Abstract: Barbra Clayton and Charles Goodman have recently proposed interpretations of Mahāyāna philosophy that take its fundamental ethical commitments to be consequentialist. There are aspects of the bodhisattva ideal, however, that result in a distinctive constraint on what might otherwise amount to a commitment to consequentialist maximization. Though the doctrinal provenance of this constraint is unique, the constraint itself is in some ways akin to a feature of Kant's ideal of the kingdom of ends. This does not make Mahāyāna ethics proto-Kantian, but it does suggest that its complexity does not rule out an analysis in terms of familiar consequentialist and non-consequentialist theoretical elements.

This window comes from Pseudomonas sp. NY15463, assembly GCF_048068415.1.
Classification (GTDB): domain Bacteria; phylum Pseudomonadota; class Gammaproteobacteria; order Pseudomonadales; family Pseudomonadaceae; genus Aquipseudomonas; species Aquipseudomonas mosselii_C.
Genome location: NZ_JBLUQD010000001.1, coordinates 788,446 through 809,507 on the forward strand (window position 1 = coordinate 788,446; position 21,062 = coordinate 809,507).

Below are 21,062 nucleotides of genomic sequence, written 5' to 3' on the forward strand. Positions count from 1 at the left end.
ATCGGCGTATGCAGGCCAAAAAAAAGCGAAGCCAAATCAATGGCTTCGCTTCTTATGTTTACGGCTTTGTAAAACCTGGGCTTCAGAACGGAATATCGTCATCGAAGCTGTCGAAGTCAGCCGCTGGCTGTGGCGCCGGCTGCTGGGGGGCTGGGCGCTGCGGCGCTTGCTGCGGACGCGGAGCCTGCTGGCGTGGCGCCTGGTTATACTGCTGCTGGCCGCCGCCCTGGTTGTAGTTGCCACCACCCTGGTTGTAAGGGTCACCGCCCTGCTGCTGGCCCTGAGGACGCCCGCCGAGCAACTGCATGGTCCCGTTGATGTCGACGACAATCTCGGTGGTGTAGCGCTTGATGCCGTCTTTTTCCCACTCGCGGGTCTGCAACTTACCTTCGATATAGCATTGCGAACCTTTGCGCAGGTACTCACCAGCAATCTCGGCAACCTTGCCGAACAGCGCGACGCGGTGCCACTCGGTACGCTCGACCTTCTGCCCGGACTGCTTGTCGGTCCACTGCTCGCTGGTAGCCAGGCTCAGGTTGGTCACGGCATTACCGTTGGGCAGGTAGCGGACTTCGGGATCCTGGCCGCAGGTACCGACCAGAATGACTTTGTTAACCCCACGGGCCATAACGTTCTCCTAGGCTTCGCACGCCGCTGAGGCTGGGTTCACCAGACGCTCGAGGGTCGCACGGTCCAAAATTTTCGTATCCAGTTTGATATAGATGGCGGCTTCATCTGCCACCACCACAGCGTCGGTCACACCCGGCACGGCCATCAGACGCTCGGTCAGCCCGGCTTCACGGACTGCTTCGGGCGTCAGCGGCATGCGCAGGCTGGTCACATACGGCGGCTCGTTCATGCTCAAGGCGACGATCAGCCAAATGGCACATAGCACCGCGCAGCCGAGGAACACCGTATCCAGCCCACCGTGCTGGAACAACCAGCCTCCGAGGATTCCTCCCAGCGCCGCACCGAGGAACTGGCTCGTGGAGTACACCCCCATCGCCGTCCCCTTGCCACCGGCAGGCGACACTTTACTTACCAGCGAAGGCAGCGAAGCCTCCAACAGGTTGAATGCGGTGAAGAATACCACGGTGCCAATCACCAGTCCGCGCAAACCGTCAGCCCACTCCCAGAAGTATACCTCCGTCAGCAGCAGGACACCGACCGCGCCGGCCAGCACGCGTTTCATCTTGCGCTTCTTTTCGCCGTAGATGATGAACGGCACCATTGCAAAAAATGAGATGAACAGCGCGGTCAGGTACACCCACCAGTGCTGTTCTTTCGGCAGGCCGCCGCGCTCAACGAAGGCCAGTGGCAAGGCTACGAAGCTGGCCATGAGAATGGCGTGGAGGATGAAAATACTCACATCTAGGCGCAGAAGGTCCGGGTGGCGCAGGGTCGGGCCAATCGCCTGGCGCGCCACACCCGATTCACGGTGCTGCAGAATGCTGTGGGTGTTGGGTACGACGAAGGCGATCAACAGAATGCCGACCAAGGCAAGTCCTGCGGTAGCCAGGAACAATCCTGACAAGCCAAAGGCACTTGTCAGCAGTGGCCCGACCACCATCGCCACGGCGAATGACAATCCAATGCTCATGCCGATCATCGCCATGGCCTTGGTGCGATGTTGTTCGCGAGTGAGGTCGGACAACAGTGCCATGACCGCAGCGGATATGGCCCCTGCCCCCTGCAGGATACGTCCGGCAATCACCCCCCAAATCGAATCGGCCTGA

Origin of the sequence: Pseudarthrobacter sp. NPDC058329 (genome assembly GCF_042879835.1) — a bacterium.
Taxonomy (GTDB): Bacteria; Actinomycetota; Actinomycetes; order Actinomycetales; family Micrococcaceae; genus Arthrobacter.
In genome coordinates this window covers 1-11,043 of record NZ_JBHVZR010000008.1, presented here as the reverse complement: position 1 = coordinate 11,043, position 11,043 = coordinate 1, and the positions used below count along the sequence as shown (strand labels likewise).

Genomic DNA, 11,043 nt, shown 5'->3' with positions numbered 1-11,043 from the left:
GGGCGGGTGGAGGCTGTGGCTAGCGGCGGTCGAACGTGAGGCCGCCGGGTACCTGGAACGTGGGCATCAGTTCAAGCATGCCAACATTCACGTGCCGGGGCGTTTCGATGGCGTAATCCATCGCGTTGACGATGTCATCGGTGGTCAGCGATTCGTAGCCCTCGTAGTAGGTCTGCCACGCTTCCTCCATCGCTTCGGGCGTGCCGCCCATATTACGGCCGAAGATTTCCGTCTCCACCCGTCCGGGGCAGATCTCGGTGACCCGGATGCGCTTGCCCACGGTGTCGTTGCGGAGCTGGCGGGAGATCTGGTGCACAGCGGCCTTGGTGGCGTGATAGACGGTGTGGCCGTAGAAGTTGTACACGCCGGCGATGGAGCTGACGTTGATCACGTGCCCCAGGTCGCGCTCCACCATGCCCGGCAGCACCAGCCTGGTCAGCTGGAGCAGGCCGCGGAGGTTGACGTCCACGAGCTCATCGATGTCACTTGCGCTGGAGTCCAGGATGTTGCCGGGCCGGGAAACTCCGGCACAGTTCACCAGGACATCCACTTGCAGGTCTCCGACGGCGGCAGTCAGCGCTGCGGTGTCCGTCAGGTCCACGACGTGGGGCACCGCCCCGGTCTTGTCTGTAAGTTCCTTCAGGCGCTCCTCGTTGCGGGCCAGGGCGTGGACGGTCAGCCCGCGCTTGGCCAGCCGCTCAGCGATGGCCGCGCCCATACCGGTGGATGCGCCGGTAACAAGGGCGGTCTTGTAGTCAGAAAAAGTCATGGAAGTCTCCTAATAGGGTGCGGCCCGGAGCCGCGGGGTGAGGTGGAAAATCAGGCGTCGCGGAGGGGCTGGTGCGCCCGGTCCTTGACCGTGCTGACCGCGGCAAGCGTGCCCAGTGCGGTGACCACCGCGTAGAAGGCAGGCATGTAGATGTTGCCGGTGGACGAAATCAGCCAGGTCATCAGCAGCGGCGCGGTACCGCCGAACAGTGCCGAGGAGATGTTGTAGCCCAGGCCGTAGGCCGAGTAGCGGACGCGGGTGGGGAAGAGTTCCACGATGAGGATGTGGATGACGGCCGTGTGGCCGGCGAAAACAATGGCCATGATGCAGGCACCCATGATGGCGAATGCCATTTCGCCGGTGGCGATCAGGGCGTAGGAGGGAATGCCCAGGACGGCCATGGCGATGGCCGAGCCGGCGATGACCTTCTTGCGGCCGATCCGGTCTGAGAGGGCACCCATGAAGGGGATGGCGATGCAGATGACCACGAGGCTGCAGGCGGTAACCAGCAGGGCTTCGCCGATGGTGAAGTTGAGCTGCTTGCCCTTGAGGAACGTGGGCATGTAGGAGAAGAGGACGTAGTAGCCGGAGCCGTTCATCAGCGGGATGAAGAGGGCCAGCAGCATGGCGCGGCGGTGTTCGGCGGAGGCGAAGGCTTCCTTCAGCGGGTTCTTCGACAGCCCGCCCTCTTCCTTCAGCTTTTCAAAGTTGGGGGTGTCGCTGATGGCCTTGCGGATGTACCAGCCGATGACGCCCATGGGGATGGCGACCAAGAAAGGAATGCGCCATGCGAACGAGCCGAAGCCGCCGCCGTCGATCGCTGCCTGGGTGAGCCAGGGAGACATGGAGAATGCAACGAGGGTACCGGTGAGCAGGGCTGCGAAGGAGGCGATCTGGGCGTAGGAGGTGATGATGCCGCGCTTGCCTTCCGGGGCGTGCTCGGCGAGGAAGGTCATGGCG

Philosophy East and West – University of Hawai'I Press
Published: May 9, 2013